Greece Joins China & Central Eastern Europe Cooperation Forum
Greece has joined the Beijing backed Co-operation Between China and Central and Eastern Europe Countries (CEEC). Previously also referred to as the 16+1 the forum includes China in addition to Albania, Bosnia and Herzegovenia, Bulgaria, Croatia, Czech Republic, Estonia, Greece, Hungary, Latvia, Lithuania, North Macedonia, Montenegro, Poland, Romania, Serbia, Slovakia, and Slovenia. Greece’s membership was passed at the recent CEEC meeting held in Dubrovnik.
The CEEC, or 17+1 as it is now, has proved controversial as it includes several EU member states. Brussels views the CEEC as loosening its overall authority and is concerned about Chinese overtures to members in its own political and trade sphere. However, several members are also critical of the EU, stating that interference most notably in much-needed financial investment by China into cross border EU projects between EU members and non-EU states to the east and south Europe has caused unnecessary infrastructure improvement delays. Greece meanwhile is heavily indebted to the EU, and like Italy, is looking at alternatives to EU funding to enable it to continue with much-needed infrastructure developments. The Greek Port of Piraeus is a major gateway to the EU along the Belt & Road Initiative and is now mostly owned by China Shipping Company (COSCO), who acquired a 67% stake in 2017. China plans to build a second terminal to enhance the capacity for shipping goods to Europe. Greece was one of the fist European nations to sign up to China’s Belt & Road Initiative back in 2017.
The CEEC now covers a large area of Europe with its members agreeing to cooperate on matters of “providing promising opportunities for both China and Europe, covering infrastructure, transportation and logistics, trade and investment.” The CEEC have also set up a joint CEEC fund to handle such projects.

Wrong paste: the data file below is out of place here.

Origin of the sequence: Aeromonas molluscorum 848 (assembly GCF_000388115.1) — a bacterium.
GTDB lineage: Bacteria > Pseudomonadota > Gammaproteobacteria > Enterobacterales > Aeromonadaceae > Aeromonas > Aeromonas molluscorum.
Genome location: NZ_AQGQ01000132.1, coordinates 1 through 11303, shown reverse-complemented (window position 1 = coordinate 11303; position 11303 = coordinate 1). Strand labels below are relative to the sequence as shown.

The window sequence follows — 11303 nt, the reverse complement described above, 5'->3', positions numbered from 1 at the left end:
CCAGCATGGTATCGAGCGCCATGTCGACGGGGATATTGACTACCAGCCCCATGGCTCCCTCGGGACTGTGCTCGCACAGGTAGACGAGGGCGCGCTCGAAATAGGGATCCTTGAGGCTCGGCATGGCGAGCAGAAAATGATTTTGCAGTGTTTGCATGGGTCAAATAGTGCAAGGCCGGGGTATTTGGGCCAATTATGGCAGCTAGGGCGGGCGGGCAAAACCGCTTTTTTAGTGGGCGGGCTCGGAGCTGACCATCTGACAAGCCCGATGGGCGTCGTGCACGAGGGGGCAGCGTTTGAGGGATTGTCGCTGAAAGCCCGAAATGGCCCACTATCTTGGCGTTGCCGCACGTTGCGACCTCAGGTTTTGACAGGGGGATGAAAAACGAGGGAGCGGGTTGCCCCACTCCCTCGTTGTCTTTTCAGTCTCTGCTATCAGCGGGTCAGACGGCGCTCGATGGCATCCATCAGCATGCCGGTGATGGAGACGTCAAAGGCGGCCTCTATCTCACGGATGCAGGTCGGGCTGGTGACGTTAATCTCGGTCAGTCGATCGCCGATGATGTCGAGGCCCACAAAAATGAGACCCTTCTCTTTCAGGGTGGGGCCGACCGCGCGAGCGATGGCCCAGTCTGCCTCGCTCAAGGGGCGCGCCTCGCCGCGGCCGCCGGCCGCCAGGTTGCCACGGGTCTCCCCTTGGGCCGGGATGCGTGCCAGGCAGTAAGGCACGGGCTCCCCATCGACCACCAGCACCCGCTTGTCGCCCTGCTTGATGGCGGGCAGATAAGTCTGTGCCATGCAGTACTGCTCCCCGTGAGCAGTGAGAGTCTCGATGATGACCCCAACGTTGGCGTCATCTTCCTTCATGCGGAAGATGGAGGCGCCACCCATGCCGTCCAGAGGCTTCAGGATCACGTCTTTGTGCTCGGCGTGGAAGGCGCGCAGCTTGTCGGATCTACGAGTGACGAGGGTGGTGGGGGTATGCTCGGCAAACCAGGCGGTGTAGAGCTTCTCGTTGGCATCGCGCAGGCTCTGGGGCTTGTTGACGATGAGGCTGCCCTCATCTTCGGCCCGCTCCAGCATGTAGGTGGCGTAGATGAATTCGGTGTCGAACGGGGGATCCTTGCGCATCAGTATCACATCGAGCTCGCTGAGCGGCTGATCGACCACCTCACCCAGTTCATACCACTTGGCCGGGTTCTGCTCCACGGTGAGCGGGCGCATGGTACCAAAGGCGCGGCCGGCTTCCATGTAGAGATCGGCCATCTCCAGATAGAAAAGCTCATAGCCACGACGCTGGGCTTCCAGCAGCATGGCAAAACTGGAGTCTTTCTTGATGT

Chris Devonshire-Ellis of Dezan Shira & Associates comments ‘Greece’s addition to the CEEC is no great surprise and provides China will a long north-south corridor in primarily Eastern European countries to allow it to gain traction in terms of both provision of infrastructure development and upgrades as well as bilateral trade. It will be interesting to note in the following three years how this impacts on commitments to build and finance infrastructure in the region, much of which is still hampered by ex-Soviet development issues and are in desperate need of upgrades. Issues to watch for are the potential for conflict between Beijing and Brussels, and for Governments in these countries to take appropriate due diligence advise when dealing with loans and contracts with Chinese SOE’s. Professional advice should be sought from the private sector.’
Silk Road Briefing is produced by Dezan Shira & Associates. Chris Devonshire-Ellis is the practice Chairman. The firm has 26 years of China operations with offices throughout China, Asia and Europe. Please refer to our Belt & Road desk or visit our website at www.dezshira.com for further information.
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